Space

Jeff Bezos' Blue Origin Launches Its First Rocket 76

Posted by Soulskill
from the delivering-books-via-rocketry dept.
Zothecula writes: Billionaires who made their cash in dot-coms from the 1990s successfully launching commercial rockets is officially a trend, now that Jeff Bezos has followed in the footsteps of Elon Musk with Wednesday's successful test flight of Blue Origin's New Shepard space vehicle. "Our 110,000-lbf thrust liquid hydrogen, liquid oxygen BE-3 engine worked flawlessly, powering New Shepard through Mach 3 to its planned test altitude of 307,000 feet. Guidance, navigation and control was nominal throughout max Q and all of ascent. The in-space separation of the crew capsule from the propulsion module was perfect. Any astronauts on board would have had a very nice journey into space and a smooth return." Here are the images and video.
Power

Tesla Announces Home Battery System 506

Posted by Soulskill
from the no-plans-for-a-1.21-gigawatt-model dept.
An anonymous reader writes: Early this morning, Elon Musk finally revealed Tesla's plans for the home: battery systems designed to store up to 10 kWh of power. The company is leveraging the battery technology they've developed for their electric cars to enable more people to switch to renewable power for their homes. There will be two models of the battery. The 10 kWh version will cost $3,500, and the 7 kWh version will cost $3,000. They can deliver power at a continuous rate of 2kW, with peaks up to 3 kW. Crucially, the batteries will be warrantied for 10 years. Musk thinks the market for home batteries will expand to at least two billion, eventually. But even a much smaller uptake for now will validate the creation of Tesla's "gigafactory."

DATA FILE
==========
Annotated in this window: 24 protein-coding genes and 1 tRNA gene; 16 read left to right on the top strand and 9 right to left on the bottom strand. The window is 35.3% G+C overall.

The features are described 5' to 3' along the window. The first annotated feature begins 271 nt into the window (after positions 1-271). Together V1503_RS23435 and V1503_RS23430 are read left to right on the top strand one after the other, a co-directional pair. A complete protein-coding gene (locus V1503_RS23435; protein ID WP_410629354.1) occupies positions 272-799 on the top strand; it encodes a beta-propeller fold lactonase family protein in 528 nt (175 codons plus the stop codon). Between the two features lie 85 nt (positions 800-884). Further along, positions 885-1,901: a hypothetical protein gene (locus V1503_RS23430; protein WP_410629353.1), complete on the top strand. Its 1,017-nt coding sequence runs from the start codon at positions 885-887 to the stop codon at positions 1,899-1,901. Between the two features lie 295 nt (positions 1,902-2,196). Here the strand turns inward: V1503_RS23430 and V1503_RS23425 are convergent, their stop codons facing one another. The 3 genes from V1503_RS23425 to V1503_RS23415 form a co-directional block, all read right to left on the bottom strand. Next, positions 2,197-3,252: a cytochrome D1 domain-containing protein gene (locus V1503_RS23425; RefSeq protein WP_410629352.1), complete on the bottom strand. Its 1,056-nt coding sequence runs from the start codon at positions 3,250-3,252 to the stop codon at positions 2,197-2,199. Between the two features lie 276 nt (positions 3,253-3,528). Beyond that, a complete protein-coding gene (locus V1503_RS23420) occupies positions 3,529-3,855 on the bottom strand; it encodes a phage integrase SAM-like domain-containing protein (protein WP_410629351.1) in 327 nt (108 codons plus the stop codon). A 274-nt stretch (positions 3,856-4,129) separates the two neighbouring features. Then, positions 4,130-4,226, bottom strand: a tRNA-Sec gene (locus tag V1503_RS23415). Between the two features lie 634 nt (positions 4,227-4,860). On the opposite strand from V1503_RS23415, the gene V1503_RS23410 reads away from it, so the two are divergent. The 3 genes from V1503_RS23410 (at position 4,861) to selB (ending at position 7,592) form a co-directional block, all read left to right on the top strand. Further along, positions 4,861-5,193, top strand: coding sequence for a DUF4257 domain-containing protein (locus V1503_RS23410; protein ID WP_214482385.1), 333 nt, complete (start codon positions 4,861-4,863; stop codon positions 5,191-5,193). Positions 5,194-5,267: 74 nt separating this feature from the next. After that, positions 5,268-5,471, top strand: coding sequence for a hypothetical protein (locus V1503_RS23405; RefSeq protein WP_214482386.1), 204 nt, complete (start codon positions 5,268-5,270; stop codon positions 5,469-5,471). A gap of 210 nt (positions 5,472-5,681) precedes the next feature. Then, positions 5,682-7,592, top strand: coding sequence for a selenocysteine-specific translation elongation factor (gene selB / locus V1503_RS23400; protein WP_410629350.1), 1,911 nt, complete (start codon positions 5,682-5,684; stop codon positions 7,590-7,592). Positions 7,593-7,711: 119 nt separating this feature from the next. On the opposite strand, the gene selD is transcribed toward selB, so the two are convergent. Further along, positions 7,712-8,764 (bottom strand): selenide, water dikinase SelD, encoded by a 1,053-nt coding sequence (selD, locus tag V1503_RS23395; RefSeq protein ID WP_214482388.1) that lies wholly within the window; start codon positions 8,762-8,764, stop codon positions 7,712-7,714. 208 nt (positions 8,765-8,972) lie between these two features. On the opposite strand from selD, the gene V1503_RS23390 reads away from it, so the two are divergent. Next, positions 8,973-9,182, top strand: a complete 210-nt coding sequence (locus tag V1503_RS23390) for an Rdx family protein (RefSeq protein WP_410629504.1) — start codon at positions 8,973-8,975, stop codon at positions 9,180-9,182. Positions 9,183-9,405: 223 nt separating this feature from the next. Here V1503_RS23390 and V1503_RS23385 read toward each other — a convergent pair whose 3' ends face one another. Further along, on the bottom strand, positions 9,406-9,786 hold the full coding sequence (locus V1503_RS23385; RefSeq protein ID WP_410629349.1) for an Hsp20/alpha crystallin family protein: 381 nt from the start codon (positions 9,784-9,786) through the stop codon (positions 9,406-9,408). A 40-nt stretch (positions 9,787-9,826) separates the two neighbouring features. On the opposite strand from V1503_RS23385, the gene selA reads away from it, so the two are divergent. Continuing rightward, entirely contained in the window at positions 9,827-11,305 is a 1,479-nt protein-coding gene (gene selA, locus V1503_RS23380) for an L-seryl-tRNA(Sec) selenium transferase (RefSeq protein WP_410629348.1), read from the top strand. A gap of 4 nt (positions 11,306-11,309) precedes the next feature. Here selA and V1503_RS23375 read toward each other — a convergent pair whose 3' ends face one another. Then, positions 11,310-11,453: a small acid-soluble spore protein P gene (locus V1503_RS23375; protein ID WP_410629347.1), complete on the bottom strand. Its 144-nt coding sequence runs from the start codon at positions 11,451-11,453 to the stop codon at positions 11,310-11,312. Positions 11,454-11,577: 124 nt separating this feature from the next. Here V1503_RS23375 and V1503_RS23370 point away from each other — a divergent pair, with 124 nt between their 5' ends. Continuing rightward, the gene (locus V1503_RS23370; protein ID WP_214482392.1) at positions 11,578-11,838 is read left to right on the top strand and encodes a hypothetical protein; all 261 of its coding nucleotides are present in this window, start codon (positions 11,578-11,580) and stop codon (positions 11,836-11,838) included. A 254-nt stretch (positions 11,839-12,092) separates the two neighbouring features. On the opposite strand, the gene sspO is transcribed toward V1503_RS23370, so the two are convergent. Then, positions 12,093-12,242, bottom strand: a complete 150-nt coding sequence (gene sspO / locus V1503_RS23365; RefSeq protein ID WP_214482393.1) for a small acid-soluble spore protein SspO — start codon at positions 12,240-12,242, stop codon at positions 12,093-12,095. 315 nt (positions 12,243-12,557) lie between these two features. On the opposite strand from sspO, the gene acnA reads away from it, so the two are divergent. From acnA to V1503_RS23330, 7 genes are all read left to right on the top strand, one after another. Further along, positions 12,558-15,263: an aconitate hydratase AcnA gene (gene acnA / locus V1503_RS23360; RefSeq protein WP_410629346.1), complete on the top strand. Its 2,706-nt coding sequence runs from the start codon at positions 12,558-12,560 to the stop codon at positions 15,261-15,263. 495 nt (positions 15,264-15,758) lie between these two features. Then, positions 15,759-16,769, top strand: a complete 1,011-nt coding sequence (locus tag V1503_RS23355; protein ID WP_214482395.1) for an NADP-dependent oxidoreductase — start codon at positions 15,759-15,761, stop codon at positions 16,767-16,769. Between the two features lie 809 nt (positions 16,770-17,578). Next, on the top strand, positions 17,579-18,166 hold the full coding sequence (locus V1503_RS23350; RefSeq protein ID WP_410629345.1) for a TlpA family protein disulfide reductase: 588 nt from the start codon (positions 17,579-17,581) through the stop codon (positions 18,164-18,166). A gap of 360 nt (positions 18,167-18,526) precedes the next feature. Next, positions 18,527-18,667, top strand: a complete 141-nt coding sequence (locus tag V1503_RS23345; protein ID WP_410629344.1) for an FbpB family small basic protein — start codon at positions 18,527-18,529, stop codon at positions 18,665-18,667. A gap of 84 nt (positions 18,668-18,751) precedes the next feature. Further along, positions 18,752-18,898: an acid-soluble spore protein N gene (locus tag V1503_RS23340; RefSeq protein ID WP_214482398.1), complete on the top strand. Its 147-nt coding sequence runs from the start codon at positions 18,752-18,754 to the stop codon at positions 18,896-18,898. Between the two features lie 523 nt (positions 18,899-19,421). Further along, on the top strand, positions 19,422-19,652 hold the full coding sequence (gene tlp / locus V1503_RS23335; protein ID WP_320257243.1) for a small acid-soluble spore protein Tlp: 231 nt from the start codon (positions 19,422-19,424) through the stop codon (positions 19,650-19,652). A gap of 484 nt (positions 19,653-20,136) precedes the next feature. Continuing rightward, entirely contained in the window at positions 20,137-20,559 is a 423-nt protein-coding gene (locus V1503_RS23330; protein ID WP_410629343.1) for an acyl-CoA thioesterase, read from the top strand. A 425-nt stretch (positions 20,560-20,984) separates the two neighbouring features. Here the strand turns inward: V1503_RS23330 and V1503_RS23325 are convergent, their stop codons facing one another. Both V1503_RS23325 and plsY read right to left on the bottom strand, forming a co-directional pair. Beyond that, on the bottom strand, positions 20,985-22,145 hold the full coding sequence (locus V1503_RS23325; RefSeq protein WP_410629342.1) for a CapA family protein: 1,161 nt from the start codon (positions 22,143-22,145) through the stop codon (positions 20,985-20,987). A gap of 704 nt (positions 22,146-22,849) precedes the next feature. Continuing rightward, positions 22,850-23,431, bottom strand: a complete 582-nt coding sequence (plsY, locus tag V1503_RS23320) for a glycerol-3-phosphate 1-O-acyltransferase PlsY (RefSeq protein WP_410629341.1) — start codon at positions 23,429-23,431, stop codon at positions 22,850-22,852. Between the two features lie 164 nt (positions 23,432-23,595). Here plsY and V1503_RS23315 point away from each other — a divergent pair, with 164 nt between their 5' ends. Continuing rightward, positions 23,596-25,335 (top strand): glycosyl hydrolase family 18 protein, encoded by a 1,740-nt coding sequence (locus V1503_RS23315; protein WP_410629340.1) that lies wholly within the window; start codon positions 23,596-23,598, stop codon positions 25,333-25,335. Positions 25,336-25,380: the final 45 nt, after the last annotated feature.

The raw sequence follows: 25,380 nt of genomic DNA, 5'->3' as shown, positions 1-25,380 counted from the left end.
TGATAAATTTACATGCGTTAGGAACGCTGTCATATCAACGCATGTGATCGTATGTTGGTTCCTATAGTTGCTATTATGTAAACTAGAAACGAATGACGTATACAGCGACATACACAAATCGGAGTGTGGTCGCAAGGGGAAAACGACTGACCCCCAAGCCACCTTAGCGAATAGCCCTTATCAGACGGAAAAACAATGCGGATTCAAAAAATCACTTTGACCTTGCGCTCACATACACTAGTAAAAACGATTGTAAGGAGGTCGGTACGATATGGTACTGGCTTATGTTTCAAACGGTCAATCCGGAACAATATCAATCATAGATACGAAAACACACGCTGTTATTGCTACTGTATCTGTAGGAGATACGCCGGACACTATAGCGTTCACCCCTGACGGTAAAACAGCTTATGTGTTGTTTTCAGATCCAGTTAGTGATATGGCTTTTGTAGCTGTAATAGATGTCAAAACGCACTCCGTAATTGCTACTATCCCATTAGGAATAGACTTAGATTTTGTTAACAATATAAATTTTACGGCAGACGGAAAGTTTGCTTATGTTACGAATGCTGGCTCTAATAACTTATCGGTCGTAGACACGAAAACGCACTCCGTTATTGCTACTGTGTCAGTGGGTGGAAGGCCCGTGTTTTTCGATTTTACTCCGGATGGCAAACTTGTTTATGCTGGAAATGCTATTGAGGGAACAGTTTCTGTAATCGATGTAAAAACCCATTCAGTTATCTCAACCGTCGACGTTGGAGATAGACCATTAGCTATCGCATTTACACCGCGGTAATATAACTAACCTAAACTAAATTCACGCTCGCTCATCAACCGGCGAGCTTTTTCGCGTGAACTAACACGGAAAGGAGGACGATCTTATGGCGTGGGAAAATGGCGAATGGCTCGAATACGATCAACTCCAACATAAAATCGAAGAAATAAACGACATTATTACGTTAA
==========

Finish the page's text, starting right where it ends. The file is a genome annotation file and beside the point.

"The gigafactory is the recipient of the largest incentive package ever given by Nevada at $1.3 billion, which followed a hotly contested tax incentive bidding war between various states to land the Tesla battery plant. For the investment to pay off, Tesla needs to convince hundreds of thousands of consumers per year to buy its cars and battery products, with the gigafactory serving as a cornerstone to the company's sales strategy. ... An early gigafactory rendering released by Tesla stated that the plant will have an annual battery pack output of 50 gigawatt hours — the bulk of which will go toward batteries for cars with most of the remainder to be allocated for stationary batteries, according to figures mentioned by Tesla's chief technology JB Straubel last year. The gigafactory's sheer scope makes other battery products a possibility as well."
Power

Tesla To Announce Battery-Based Energy Storage For Homes 299